Plate 34. Designed by Louis de Soissons and built in 1925, the Shredded Wheat factory is now a listed building.

Plate 35. A view of the Shredded Wheat factory.

Plate 36.
Punch's cartoon showing how commuting garden citizens overcame the problem of mud during the early days of construction.

Plate 37. Some ofthe first 500 "concrete" houses, in Peartree Lane.

Plate 38. An early 1920s cul-de-sac off Valley Road, the Quadrangle.

Plate 39. Dellcott Close, one of the early streets to be built.

Plate 40. Dognell Green in the mid-1920s.

Plate 41. Welwyn Stores' main building in the 1920s.

Plate 42. An early view of the Campus.
  Plate 43. St Bonaventure's Roman Catholic church in Parkway, built in 1926.

Plate 44. The north side of Howardsgate in 1929.

Plate 45. The first of Welwyn Garden City Ltd's sectional factories, built in 1927.

Plate 46. Welwyn Theatre, opened in 1928.

Plate 47. The 1925 production of
A Midsummer Nights Dream in The Dell, in Sherrards Wood.

Plate 48. The Free Church was built in 1929.

Plate 49. Peartree school took its first pupils in 1929.

Plate 50. The Norton Grinding Wheel factory completed in 1931.

Plate 51. Captain Tim Birkin's Bentleys in British racing green, in 1930.

Plate 52. A typical 1931 Welwyn Garden City Ltd advertisement of houses for sale on a 999-year lease.

Plate 53. Ground floor plan of a four-bedroomed house for sale in 1932.

Plate 54. The plain brick monument to Ebenezer Howard became a bone of contention and was eventually removed.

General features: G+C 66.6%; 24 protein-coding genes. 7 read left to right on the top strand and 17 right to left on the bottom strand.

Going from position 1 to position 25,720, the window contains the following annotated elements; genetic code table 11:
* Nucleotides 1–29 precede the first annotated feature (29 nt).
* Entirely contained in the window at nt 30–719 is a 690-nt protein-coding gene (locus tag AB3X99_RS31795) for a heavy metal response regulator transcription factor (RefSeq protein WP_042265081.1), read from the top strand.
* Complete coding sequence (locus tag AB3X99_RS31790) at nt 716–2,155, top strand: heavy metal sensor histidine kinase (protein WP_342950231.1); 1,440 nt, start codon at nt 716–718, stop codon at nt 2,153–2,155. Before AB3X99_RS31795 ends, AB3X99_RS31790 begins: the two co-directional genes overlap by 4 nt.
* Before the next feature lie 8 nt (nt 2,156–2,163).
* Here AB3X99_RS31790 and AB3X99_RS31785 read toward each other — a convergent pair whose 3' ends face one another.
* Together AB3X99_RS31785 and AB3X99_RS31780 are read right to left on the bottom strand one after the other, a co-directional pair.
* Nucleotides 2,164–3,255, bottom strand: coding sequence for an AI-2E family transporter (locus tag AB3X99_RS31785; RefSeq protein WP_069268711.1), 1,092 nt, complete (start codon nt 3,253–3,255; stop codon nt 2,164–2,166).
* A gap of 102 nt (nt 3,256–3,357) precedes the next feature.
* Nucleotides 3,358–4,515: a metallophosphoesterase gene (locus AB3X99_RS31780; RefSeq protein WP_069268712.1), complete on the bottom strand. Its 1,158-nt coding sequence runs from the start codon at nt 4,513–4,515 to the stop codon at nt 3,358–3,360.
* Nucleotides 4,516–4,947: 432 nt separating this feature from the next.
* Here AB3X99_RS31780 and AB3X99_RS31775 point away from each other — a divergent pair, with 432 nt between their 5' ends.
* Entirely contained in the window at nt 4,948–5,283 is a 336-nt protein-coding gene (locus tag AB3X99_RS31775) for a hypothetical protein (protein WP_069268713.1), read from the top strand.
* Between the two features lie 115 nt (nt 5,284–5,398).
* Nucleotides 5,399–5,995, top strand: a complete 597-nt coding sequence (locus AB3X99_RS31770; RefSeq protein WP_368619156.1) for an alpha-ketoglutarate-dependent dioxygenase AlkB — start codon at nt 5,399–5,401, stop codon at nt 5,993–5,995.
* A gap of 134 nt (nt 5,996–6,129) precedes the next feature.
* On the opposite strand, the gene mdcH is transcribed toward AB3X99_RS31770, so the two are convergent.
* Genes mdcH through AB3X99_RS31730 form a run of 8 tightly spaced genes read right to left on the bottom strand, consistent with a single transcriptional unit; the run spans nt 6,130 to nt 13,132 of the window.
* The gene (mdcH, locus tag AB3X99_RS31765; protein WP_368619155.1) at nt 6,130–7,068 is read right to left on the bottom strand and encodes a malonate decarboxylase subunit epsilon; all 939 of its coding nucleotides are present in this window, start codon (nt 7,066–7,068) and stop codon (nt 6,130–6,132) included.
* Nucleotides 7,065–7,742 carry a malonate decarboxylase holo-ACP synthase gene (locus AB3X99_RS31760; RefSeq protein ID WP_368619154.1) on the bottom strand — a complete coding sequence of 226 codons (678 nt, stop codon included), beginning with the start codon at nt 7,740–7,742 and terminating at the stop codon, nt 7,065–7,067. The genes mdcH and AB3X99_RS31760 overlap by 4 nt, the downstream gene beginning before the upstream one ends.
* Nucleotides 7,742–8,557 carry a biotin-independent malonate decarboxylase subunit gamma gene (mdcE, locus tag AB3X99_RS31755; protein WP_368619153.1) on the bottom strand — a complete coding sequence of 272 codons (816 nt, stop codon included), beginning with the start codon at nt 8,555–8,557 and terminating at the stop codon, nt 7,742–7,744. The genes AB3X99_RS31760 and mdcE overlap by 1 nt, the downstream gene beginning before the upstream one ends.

Plates 55 and 56. W. H. Smith and Son was an early arrival in Howardsgate.

Plate 57. Welwyn Stores's Parkway Hall and Kinema.

Plate 58. The Cherry Tree was built in 1933.

Plate 59. The front cover of a Welwyn Garden City Ltd brochure.

Plate 60. In June 1935 there was a train crash in Welwyn Garden City's station.

Plate 61. An early picture of Parkway.

Plate 62. The Anglican church of St Francis of Assisi, opened in 1935.

Plate 63. 1930s housing in Woodhall Lane.
 
 
 
 
 
Plate 64. Roche Products factory built in 1937.

Plates 65 and 66. "Before and after" postcards of Walden Place.

Plate 67. Cresta Silks showroom.

Plate 68. At Christmas 1938 a spruce tree was cut from Sherrards Wood and decorated.

Plate 69. Council offices sandbagged against enemy action.

Plate 70. Welwyn Garden City prepared for war.

Plate 71. Stalwarts of the Auxiliary Fire Service.

Plate 72. The parade in aid of War Weapons Week in 1941.